French is an international language, spoken by over 275 million people around the world. It is the only language other than English to be spoken on all five continents. In fact, among its 275 million speakers, more than 96 million live in Africa, yet it also represents the 2nd most widely spoken native and foreign language in Europe.
Furthermore, French-speaking areas account for almost 20 percent of the world’s imports and exports, making it an advantageous language for international businesses.
French is an official language of Canada, which is the United States’ #1 trading partner: approximately $4.0 billion in goods cross the U.S.-Canada border each day, as well as 300,000 people1.
What do you need to know when choosing a French translator?
The main purpose of the translated text is to reach the audience you are targeting in their language. That’s why a translator should not only provide an accurate translation but also be native in the language variant corresponding to the geographic area the translated content will be read in.
The same language can be spoken in several countries, but with variations. French spoken in France is not the same as the one spoken in Canada. Thus, make sure you know which audience you want to address to choose the right translator from the corresponding country.
What is the difference between Canadian and European French?
A survey conducted among ICanLocalize translators highlighted several reasons why Canadian French is not the same as the European one.
Canadian culture is different from the European culture and that is reflected in the language. Canadian French uses its own terms and structures. Some local terminology and sentence construction are completely different. This is partly due to the influence of (American) English.
“Ça va faire!” is a typical Canadian French expression.
It does not exist as such in other French-speaking countries. As an aside, there is no non-breakable space before the exclamation mark in Canadian French (nor in Swiss French).
In France they would say “Ça commence à bien faire !” or “Ça suffit !”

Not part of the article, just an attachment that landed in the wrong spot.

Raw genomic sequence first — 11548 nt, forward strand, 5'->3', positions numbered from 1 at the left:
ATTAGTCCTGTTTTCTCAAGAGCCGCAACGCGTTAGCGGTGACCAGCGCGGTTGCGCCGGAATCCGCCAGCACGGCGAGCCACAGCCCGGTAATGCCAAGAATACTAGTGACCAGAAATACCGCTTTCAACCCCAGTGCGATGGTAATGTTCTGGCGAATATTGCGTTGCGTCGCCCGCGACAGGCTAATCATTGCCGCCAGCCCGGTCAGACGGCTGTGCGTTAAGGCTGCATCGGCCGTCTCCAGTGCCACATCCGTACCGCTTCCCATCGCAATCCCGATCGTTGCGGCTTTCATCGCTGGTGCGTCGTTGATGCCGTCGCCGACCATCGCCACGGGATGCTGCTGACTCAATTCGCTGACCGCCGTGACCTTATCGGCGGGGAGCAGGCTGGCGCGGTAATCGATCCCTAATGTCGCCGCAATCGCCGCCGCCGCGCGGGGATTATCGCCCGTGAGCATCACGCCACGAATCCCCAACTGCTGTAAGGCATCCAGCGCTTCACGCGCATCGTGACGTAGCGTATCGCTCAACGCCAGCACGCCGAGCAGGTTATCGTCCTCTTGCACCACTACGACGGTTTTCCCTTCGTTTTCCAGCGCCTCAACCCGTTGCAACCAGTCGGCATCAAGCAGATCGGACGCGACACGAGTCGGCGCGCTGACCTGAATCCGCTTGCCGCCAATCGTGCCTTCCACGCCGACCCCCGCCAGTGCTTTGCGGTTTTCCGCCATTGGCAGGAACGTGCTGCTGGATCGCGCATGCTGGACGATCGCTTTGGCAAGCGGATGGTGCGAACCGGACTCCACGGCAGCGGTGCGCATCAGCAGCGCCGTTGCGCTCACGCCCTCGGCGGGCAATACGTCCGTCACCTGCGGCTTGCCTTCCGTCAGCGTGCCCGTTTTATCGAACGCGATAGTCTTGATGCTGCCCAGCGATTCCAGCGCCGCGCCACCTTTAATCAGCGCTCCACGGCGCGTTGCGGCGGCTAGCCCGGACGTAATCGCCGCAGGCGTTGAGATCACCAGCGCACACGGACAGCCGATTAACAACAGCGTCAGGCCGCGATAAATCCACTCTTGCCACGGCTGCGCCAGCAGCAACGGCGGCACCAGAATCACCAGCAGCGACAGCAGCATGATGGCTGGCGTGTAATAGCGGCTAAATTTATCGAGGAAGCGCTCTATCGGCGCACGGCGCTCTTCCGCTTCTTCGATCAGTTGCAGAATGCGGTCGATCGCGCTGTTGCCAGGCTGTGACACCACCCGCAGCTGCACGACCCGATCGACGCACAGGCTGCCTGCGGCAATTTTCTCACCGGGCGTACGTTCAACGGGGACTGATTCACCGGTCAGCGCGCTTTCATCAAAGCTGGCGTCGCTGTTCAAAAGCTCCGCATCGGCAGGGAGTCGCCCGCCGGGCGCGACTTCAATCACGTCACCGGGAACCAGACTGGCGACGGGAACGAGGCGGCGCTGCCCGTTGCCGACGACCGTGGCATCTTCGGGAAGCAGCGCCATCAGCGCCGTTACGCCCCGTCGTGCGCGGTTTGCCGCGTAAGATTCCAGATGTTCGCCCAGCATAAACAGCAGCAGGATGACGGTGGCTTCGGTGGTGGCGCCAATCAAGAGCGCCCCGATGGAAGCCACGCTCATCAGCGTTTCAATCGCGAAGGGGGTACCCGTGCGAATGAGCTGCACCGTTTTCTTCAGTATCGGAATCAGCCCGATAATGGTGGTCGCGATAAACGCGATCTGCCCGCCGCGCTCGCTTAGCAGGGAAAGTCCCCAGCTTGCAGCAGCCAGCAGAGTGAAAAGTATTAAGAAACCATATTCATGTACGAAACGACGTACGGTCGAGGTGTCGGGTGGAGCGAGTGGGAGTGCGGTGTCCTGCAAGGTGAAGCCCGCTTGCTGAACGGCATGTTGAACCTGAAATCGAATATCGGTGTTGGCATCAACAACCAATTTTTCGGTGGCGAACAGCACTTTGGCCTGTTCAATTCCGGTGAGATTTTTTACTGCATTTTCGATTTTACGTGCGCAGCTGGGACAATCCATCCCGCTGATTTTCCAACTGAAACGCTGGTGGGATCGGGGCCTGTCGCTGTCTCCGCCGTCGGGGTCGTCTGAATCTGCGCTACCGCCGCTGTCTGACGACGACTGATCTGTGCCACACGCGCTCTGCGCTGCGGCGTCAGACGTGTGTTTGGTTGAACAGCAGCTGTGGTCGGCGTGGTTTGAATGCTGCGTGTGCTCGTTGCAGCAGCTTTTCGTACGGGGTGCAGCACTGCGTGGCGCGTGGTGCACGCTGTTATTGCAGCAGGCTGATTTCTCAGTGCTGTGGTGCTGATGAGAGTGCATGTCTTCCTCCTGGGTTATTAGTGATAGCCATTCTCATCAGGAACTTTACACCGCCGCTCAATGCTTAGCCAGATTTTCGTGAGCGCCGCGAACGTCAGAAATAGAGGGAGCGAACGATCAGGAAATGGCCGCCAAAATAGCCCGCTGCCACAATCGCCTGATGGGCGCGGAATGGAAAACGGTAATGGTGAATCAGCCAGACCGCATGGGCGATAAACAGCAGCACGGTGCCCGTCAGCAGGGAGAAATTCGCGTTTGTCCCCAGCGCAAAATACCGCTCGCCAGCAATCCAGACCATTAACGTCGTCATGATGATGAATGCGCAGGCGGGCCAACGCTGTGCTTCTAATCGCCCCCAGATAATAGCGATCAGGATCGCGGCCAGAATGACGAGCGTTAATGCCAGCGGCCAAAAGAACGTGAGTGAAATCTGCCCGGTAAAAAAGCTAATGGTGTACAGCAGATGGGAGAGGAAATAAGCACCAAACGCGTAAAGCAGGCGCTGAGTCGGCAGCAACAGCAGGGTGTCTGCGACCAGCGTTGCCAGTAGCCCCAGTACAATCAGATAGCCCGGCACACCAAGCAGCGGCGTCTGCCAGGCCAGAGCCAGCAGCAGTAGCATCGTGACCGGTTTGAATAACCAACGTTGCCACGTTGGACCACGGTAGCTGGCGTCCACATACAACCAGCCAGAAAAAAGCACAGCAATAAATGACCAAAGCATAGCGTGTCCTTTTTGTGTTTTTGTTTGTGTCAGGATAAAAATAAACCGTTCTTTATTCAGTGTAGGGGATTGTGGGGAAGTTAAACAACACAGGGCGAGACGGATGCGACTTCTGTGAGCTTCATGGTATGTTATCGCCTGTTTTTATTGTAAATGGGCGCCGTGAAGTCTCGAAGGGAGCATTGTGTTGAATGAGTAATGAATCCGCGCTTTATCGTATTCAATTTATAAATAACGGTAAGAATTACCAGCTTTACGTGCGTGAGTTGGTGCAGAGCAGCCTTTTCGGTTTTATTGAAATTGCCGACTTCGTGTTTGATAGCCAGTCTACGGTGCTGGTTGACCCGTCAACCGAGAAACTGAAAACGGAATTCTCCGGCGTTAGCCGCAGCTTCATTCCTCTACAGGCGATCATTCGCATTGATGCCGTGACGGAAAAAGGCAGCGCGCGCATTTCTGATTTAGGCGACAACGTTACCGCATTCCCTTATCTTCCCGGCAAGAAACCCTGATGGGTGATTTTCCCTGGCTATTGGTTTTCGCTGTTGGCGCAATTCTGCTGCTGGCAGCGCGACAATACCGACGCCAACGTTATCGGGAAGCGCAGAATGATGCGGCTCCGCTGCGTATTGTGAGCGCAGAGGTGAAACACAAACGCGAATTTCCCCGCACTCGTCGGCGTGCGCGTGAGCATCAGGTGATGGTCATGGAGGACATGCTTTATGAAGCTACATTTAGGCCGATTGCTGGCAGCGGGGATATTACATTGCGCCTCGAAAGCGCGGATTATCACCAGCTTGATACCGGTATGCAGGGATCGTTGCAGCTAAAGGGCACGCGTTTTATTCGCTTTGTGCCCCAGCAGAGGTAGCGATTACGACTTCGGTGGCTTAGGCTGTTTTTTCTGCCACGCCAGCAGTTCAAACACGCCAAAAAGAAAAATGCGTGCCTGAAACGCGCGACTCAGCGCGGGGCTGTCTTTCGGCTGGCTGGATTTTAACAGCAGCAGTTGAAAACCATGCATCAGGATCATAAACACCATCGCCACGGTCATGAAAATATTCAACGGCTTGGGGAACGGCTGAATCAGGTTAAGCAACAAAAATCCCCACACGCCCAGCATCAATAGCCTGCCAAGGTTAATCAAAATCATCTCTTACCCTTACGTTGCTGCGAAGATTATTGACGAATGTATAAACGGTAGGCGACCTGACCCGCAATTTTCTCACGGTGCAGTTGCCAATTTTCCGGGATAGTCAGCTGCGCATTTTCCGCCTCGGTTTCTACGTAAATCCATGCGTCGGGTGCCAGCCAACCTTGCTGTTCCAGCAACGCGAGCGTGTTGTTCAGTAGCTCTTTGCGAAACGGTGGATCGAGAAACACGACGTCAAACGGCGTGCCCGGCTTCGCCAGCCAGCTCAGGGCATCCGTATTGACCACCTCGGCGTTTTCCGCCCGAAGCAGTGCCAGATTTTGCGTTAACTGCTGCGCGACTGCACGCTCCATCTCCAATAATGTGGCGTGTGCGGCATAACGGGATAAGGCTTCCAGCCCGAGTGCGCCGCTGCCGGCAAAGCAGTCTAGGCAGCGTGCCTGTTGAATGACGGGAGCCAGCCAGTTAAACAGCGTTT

Pierre Becquart, English – French translator, Belgium.
There can also be variations in grammar and vocabulary between different dialects of a language. The more you can localize a text to match the location of your audience the better.
Many words are different, mainly due to their proximity to the USA but also because the languages (Canadian and European, although Continental is still too vague: French is not exactly the same in France, Belgium or Switzerland) have evolved differently. It is particularly obvious in idioms.
Let’s take differences in French between France and Belgium. “Dîner” means “lunch” in Belgium but “supper” in France. “Déjeuner” means “breakfast” in Belgium but “lunch” in France. “Torchon” is a “tea towel” in France, but it’s a “mop” in Belgium. Some numbers are also different in Belgium, Switzerland and France. 70 is “septante” in Belgium, but “soixante-dix” in France, for example. Same for 80 and 90.
Jerome Duquène, English – French translator, Belgium.
With a native Canadian French translator, you can be sure to get the right terminology and phrase construction for the local audience. However, this is not suitable if the company wants to address the French-speaking world in general.
Producing neutral French is possible to a certain extent, by limiting the vocabulary to words that are common to all variants. French from France would be the neutral French among all. Same as “proper” English would be UK English for me rather than the US.
To achieve the “neutral” language, you just have to be familiar with the “proper way” of using that language. And if you are from a place where a variant is spoken (for instance, I’m Belgian), you have to be aware of any particularity of that variant in order to not use it. Always doubt and always check. There are dictionaries of variants which help spot differences.
Jean-Marc Doumenc, English – French translator, France.
In case a budget is limited, it’s fine to choose a “neutral” French, but in order to achieve the best results, it’s recommended to localize a product into both variants, especially for the marketing texts, such as press releases, brochures or other marketing material, aimed at people from a certain country.